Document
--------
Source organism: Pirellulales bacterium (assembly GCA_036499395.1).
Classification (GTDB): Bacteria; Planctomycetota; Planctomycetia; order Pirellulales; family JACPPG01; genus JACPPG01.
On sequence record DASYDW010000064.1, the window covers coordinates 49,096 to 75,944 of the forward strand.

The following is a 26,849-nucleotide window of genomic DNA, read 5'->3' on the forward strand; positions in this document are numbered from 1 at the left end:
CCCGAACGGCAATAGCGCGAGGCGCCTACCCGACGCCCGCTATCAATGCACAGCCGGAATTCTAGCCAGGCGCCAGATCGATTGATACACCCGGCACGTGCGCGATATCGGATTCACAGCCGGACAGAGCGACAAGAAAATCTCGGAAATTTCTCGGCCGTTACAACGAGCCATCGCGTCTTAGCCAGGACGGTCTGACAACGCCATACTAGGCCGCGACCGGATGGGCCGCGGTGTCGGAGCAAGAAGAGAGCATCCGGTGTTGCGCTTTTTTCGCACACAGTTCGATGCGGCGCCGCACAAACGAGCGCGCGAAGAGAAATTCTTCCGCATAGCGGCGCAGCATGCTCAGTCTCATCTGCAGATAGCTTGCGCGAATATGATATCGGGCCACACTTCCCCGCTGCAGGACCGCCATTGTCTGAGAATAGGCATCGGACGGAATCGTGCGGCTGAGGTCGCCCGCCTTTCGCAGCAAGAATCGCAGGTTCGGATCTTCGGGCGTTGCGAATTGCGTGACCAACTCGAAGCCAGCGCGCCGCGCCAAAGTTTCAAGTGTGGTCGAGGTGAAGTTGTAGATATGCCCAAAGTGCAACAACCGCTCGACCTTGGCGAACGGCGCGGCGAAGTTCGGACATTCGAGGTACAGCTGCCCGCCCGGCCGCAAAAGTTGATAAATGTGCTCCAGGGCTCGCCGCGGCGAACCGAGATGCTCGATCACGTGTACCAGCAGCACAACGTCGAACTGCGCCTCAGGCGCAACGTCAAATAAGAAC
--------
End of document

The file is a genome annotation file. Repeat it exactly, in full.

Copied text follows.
Source organism: Pirellulales bacterium (assembly GCA_036499395.1).
Classification (GTDB): Bacteria; Planctomycetota; Planctomycetia; order Pirellulales; family JACPPG01; genus JACPPG01.
On sequence record DASYDW010000064.1, the window covers coordinates 49,096 to 75,944 of the forward strand.

The following is a 26,849-nucleotide window of genomic DNA, read 5'->3' on the forward strand; positions in this document are numbered from 1 at the left end:
CCCGAACGGCAATAGCGCGAGGCGCCTACCCGACGCCCGCTATCAATGCACAGCCGGAATTCTAGCCAGGCGCCAGATCGATTGATACACCCGGCACGTGCGCGATATCGGATTCACAGCCGGACAGAGCGACAAGAAAATCTCGGAAATTTCTCGGCCGTTACAACGAGCCATCGCGTCTTAGCCAGGACGGTCTGACAACGCCATACTAGGCCGCGACCGGATGGGCCGCGGTGTCGGAGCAAGAAGAGAGCATCCGGTGTTGCGCTTTTTTCGCACACAGTTCGATGCGGCGCCGCACAAACGAGCGCGCGAAGAGAAATTCTTCCGCATAGCGGCGCAGCATGCTCAGTCTCATCTGCAGATAGCTTGCGCGAATATGATATCGGGCCACACTTCCCCGCTGCAGGACCGCCATTGTCTGAGAATAGGCATCGGACGGAATCGTGCGGCTGAGGTCGCCCGCCTTTCGCAGCAAGAATCGCAGGTTCGGATCTTCGGGCGTTGCGAATTGCGTGACCAACTCGAAGCCAGCGCGCCGCGCCAAAGTTTCAAGTGTGGTCGAGGTGAAGTTGTAGATATGCCCAAAGTGCAACAACCGCTCGACCTTGGCGAACGGCGCGGCGAAGTTCGGACATTCGAGGTACAGCTGCCCGCCCGGCCGCAAAAGTTGATAAATGTGCTCCAGGGCTCGCCGCGGCGAACCGAGATGCTCGATCACGTGTACCAGCAGCACAACGTCGAACTGCGCCTCAGGCGCAACGTCAAATAAGAAC